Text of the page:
I have a fairly large dataset with a few fields containing time-related data. This data comes in various shapes and sizes, but most of it can be parsed and rephrased in more appropriate formats for human-reading.

Formats range from 2010-01-01 to less obvious like 2008-52 (the second number is the number of editions a magazine had -- in this case, 1 for each week of the year).

Now I trying to transform it features for crunching. I first I thought it make sense to calculate the "age", i.e., the time difference between now() and the timestamp I have in my data, and later normalize it. I know this works (computationally speaking), but I don't know if is the best approach or produce anything useful.

Is this approach useful? Is there a better way to handle "date" features?


3 Answers 3


What you suggest -- now -- is an absolute baseline date.

You could also use a base date that repeats on a regular basis. For example, if you're looking at US shopping patterns, the number of days before Christmas would be useful. Or if you were looking at international soccer, perhaps the number of days before or after the World Cup.

You could also use a base date that is based on a particular event in each time series. For example, a person's age (number of days since birth), or the number of years a person has had a driver's license, or how long since they were diagnosed with a particular illness (or started treatment).

This kind of date handling allows you to line up the various time series in a more meaningful way. The important thing is not turning a date into a computable object but turning it into a meaningful measurement -- that is a feature.

  • $\begingroup$ It makes sense to use a more significant baseline, maybe now is just too arbitrary. But I'd still be using a "age" feature, where I'd have to calculate the difference between to dates. I wonder if there is a better way, maybe label different "age" intervals, creating a new feature? But I don't know how to evaluate if this approach is better or worse than plain "ages" $\endgroup$
    – lsdr
    Commented Jul 14, 2014 at 1:48
  • $\begingroup$ Why don't you want to calculate the difference between dates? You can also include an age^2 feature or even a unit less number like the age that year divided by the median age that year. Binning ages into intervals will throw away information and us usually not a good idea. $\endgroup$
    – Wayne
    Commented Jul 14, 2014 at 11:46
  • $\begingroup$ It's not that I don't want to, I'm just trying to be a little critical to avoid traps. It seems the most straightforward approach. And using a more significant baseline it looks like what I need, anyways. $\endgroup$
    – lsdr
    Commented Jul 14, 2014 at 12:03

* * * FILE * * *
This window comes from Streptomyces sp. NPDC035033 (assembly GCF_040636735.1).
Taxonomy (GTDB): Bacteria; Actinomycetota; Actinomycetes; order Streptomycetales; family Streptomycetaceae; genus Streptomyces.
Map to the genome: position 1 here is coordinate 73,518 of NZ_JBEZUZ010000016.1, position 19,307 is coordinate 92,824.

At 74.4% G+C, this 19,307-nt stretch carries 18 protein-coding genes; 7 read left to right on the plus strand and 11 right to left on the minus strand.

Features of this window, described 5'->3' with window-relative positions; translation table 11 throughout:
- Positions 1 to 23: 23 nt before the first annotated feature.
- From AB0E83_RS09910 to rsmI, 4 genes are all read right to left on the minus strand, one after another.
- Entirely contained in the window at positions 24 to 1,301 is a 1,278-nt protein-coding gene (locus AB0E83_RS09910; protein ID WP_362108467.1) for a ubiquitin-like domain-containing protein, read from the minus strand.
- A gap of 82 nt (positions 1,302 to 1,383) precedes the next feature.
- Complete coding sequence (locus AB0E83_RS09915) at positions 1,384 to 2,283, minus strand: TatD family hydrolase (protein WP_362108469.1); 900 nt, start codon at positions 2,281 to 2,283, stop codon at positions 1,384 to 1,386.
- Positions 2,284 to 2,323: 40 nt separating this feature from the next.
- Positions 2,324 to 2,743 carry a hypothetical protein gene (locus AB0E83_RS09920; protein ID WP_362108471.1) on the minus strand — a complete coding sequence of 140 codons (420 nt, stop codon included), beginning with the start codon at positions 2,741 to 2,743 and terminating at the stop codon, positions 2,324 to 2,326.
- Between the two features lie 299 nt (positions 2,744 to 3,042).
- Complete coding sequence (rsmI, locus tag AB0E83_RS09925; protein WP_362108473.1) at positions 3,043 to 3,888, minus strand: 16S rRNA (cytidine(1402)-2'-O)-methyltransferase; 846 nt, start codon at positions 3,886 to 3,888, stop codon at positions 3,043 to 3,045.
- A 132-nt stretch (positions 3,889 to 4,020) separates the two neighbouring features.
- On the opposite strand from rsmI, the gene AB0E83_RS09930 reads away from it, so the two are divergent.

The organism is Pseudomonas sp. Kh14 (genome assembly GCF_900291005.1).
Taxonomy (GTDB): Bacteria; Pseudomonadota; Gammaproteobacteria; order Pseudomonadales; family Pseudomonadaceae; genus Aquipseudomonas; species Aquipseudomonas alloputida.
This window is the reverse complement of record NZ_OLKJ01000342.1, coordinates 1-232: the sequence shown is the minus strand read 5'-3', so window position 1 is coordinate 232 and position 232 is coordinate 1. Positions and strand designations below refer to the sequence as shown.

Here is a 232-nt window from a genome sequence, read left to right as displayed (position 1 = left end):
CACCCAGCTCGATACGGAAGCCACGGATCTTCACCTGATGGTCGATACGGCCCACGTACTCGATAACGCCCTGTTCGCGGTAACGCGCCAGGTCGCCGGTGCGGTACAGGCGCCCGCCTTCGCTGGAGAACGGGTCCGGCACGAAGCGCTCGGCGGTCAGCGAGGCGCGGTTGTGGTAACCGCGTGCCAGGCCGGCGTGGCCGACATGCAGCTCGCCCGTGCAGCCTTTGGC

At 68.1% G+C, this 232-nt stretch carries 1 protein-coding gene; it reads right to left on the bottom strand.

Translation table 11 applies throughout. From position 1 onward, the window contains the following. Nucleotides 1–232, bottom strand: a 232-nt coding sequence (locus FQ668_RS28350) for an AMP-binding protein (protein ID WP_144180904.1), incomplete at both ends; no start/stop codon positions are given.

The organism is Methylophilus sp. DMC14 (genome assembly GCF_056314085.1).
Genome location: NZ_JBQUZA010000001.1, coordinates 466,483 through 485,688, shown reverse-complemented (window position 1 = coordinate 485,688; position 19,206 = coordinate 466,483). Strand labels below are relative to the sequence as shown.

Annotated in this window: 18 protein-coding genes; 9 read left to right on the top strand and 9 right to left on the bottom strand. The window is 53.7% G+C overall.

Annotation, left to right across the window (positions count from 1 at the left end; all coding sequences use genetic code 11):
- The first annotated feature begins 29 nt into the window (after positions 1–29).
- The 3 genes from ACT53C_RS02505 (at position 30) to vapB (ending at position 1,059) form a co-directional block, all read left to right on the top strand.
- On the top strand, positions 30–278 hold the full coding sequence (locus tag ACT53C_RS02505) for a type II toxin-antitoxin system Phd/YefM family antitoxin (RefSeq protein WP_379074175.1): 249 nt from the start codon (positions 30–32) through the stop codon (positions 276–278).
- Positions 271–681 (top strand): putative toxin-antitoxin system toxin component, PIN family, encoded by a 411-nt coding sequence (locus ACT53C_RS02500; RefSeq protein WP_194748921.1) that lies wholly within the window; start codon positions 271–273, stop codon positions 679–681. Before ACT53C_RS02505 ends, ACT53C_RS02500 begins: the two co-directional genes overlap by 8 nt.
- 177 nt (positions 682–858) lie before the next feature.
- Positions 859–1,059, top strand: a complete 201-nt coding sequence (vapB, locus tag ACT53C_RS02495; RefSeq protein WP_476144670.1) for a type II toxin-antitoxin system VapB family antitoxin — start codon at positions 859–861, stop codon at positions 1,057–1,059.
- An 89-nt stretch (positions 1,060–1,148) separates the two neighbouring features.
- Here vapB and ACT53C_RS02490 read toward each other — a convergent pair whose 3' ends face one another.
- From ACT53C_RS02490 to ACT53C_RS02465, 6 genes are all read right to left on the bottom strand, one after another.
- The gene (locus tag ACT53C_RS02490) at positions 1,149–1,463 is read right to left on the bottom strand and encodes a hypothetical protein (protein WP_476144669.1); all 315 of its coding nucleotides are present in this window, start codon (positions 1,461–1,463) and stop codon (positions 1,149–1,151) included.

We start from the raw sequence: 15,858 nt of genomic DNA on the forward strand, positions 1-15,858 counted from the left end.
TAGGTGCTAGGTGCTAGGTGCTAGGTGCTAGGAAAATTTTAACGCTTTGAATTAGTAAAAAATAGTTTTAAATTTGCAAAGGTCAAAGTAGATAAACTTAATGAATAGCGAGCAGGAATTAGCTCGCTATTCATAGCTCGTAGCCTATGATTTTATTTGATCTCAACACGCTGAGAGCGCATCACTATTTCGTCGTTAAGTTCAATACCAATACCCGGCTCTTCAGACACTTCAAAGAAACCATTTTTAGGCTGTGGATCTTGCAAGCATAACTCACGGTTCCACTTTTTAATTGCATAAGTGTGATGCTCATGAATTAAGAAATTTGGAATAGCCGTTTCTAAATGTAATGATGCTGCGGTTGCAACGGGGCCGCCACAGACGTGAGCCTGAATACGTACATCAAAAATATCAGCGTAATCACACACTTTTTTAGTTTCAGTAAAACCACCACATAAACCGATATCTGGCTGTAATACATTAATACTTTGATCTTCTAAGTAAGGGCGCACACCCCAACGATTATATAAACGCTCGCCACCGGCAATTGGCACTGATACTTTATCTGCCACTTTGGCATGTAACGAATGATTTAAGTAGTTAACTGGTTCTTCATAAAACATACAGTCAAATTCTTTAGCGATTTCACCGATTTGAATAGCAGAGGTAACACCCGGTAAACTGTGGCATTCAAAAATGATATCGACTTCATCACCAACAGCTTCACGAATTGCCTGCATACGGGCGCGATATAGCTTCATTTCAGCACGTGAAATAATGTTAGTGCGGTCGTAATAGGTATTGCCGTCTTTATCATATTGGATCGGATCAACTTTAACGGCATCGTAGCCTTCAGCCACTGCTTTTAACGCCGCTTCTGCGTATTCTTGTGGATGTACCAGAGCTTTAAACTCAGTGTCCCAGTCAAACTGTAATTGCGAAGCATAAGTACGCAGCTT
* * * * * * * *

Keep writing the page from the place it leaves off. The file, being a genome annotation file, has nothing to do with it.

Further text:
It depends on what aspects of your data (you think) matter.

Absolute baselines are often a very reasonable choice: for example, people's ages (now minus thier date of birth) are reasonable proxies for all sorts of things, including spending habits, musical tastes, and health status. I would imagine that this also holds for companies (older company ==> more established market?) and maybe even certain types of objects too (older cars are either very valuable or worthless).

However, when using the current date as a baseline, you need to think carefully about the difference between the age of the data (i.e., when it was collected) and the ages of the subjects. For example, data collected in 1974 about the habits of 10 year olds probably indicates the habits of 10 year olds, not their current 40 year old selves.

  • $\begingroup$ I agree with both you and @Wayne regarding the baseline, I have to pick a reasonable one, not just pick now and go with it, but I wonder, if I choose to create labels grouping intervals of date instead, how could I evaluate it this is a better alternative? $\endgroup$
    – lsdr
    Commented Jul 14, 2014 at 1:56
  • 1
    $\begingroup$ I think the conventional wisdom is that binning should be avoided--you're throwing away potentially useful information. On the other hand, some phenomena really do have hard edges. For example, 65, 67, and 70.5 are important ages for retirement benefits in the US and it'd be silly to insist that your analysis "rediscovers" those values. $\endgroup$ Commented Jul 30, 2014 at 20:30

You can take direct no. of days by using

> Sys.Date()- as.Date("2012-03-12")# calculate the days
Time difference of 847 days

or in week format

> round(as.numeric((Sys.Date()- as.Date("2012-03-12"))/7))# calculate the Weeks
[1] 121

You can take groups depends upon week or year like 0 to 5 weeks/years then You can normalized the data.


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